A Viable Alternative
Defending the tax the GOP wants to kill.
In the six years ending last January, when they controlled both Congress and the White House, Republicans could have made government as lean as they wished, and no one could have stopped them. They didn't. It used to be that when they proposed irresponsible or fantasmagoric tax cuts, Republicans at least went through the motions of coming up with some theory about how it would all be paid for.
Supply-side economics—tax cuts would pay for themselves by generating new economic activity—often played this role. It made no sense, but it honored the tradition that you at least give the voters the material they need to fool themselves. It was the tribute that demagoguery pays to mathematics. Now, they don't even bother.
The problem with present arrangements isn't the AMT. It's Bush's tax cut for the affluent. For example, Citizens for Tax Justice (a left-wing group, but one whose analyses are rarely challenged by neutral experts) figures that the most startling element of that tax cut—the reduction of tax rates on both dividends and capital gains to a maximum of 15 percent—reduced tax revenues by $91 billion in one year (2005). Three-quarters of that benefit went to taxpayers—the top 0.6 percent—who reported incomes of more than $500,000. The AMT prevents the federal deficit from being even higher than it is. And although it no longer strikes only the very tippy-top incomes, it still is fairly progressive: Even in 2010, when the AMT will hit 20 percent of taxpayers if it isn't changed, more than half of AMT revenue will come from taxpayers reporting incomes higher than $200,000.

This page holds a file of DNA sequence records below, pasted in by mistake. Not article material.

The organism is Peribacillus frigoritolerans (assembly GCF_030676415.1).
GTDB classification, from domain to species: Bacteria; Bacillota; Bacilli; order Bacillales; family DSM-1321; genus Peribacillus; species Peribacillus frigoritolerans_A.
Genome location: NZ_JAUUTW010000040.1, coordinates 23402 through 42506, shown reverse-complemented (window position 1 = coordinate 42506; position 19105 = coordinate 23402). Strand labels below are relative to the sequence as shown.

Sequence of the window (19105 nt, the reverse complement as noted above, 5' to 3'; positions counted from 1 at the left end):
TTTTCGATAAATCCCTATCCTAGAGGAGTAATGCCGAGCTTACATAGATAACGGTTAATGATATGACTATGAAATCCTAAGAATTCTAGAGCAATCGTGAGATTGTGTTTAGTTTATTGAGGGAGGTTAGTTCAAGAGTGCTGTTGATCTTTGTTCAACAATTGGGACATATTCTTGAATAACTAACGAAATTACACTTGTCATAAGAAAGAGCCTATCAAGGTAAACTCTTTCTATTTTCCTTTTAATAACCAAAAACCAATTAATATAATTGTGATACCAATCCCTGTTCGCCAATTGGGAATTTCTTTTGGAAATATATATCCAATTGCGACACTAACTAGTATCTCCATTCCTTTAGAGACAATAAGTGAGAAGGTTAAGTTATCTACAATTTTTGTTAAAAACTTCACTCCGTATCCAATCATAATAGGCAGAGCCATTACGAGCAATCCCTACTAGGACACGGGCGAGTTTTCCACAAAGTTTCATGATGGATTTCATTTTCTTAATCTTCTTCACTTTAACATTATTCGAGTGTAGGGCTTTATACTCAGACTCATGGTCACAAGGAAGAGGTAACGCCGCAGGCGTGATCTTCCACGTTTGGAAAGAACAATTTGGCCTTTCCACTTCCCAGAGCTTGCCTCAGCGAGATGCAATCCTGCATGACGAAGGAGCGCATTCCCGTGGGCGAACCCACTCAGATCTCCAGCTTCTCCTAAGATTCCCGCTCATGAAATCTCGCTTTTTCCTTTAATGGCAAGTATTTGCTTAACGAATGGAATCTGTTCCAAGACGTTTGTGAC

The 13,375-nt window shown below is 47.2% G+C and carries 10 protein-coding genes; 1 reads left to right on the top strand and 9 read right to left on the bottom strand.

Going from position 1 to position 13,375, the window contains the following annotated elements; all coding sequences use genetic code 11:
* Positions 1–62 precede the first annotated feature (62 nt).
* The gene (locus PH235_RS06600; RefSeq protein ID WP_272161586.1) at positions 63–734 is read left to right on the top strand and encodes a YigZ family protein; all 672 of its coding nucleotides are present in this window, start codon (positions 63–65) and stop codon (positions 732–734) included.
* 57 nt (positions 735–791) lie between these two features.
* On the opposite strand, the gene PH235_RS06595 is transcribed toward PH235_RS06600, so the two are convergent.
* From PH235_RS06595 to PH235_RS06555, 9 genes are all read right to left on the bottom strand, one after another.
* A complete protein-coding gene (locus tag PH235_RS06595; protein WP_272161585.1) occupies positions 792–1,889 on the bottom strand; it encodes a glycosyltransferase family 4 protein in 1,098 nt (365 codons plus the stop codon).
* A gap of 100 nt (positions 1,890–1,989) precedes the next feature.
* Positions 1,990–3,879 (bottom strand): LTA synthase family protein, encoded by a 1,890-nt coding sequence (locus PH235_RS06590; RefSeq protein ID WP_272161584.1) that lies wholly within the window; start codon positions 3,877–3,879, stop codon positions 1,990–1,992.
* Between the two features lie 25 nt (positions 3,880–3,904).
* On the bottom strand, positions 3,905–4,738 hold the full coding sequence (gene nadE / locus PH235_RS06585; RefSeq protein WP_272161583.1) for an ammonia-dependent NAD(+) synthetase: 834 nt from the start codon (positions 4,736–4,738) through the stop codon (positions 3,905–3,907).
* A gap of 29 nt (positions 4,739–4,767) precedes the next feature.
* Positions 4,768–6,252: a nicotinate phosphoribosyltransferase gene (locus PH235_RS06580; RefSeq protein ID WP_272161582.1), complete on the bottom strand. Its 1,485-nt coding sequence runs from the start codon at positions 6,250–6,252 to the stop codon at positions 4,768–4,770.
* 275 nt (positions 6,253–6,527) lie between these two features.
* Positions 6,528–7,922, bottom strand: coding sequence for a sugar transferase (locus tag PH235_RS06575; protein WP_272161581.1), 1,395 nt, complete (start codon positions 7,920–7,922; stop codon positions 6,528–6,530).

Actually, if you were designing the tax system from scratch, you might come up with something that looks a lot like the AMT. It resembles the "flat tax" of many reformers' dreams: a high basic exemption, so that low-income people don't pay it at all; very few deductions, credits, or exclusions; and (because of that) a much lower top rate than the current system: 26 percent compared with almost 40 percent. What makes it complicated is having to figure your taxes twice to see if it applies to you. Of the two parallel tax systems we now have—the regular income tax and the Altermantive Minimum Tax—it might make more sense to scrap the regular one and keep the AMT.
The tax code goes through generational cycles. The last big reform was 1986, when loopholes, deductions, and credits were eliminated and rates were cut dramatically. People remember this as a triumph of Ronald Reagan. But in fact, that reform emerged out of popular anger at the discovery that Reagan's earlier tax cuts had allowed many rich individuals and corporations to pay little or no tax. That is exactly the same anger that led to the creation of the AMT in 1969. And again today, many people, especially Republicans, say they want a simpler tax system with low rates and no loopholes. But one person's loophole is another person's important social policy—or, in fact, the same person's important social policy. As soon as we get that simpler system, people will start cluttering it up again: lower rates for capital gains, to encourage investment; the charitable deduction, to encourage private philanthropy; a bigger exemption for dependents, to encourage "family values" (you got a problem with this, buddy?). But all that's OK—in 20 years we can sweep out the clutter and start all over again.
Michael Kinsley is a columnist for the Washington Post and the founding editor of Slate.
Photograph of Sens. Max Baucus and Chuck Grassley by Alex Wong/Getty Images. Photograph of cash on Slate's home page by Digital Vision.